Studia Generalia

In the history of European universities, the earlier prestigious universities licensed by the Holy Roman Empire based their programmes of study on an eclectic menu that involved students covering several branches of learning, mostly in the humanities. As knowledge became more specialised and disciplines began to operate more within strict boundaries this tradition was eroded and eventually disappeared.

However, when I was a student in Trinity College Dublin in the mid-1970s, the college still had a programme called ‘General Studies’ for which students could register and which followed the above traditional model. While the course was popular, the perception at the time was that it was selected typically by weaker students and that it lacked discipline-specific academic rigour. Despite strong student opposition it was eventually abolished.

Of course since the late 1970s our understanding of knowledge has shifted, and the growth of interdisciplinarity might suggest to some at least that a reconsideration of the case for General Studies (in any university) would make sense – though perhaps with more content from science and technology. The argument might be that we often force students to specialise before they are ready to make this kind of choice and before they are properly educated in what one might call general knowledge. It may be that the time is right for us to have another look at General Studies.

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3 Comments on “Studia Generalia”

  1. ObsessiveMathsFreak Says:

    Well, the “discipline-specific ” studies in our universities appear to have produced a generation or two of technocrats who have run western economies, societies, and to some extent governments into the ground over the last 30 years. The myopia, ideology, rationalisations, denialism, pedantry, and simple incompetence on display by those in very senior positions across the globe is quite breathtaking at times.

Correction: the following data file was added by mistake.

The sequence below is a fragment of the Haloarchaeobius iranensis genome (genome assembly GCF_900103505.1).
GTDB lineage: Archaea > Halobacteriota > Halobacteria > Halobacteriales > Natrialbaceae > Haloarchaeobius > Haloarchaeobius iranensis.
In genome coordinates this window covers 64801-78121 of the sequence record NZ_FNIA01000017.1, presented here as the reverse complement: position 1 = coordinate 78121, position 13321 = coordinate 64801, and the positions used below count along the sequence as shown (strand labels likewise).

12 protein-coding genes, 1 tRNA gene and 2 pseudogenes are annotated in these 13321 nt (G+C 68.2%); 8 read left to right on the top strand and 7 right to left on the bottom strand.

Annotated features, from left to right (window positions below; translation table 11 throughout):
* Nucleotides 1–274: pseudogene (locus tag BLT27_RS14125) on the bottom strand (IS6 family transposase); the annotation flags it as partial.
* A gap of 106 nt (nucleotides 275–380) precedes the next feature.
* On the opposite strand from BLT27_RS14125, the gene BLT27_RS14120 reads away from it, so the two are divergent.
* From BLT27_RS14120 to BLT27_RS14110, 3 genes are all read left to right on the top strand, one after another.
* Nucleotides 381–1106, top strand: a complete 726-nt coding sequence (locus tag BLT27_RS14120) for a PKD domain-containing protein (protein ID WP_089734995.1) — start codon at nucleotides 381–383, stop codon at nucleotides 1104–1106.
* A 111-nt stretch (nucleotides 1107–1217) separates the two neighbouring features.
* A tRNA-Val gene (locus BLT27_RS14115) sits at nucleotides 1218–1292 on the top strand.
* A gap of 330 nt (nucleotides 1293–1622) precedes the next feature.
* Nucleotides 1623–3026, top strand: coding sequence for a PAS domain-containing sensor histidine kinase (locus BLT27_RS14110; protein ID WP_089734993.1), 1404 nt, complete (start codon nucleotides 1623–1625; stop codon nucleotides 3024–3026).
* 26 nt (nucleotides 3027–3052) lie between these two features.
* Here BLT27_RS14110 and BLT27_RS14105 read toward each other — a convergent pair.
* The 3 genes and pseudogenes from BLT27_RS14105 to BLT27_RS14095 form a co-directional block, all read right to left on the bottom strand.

But the worst of it all is the lack of leadership. I doubt all those “character building” and leadership seminars in our business schools really compare to sitting in introductory history course in preparing peopel for making and taking tough decisions. I doubt too that cost/benefit studies are really a replacement for a simple module in philosophy.

    Something tells me that the university graduates of the 1900s would have made a batter fist of tackling disasters like Hurricane Katrina or the eurozone banking crisis. Something tells me that they would have had a better idea of what they were dealing with as well, having been exposed to so many ideas and events outside their ordinary experiences.

    Then again, they still have reasonably broad curricula in the US to my knowledge, so perhaps I’m barking up the wrong tree.

  2. cormac Says:

    Here at Harvard, all the undergraduates do a certain amount of general studies, as in most American universities. I don’t know much about it, except that some of the science courses are very popular amongst the humanities students!
    It seems a really good idea, I don’t know why most European universities don’t offer this


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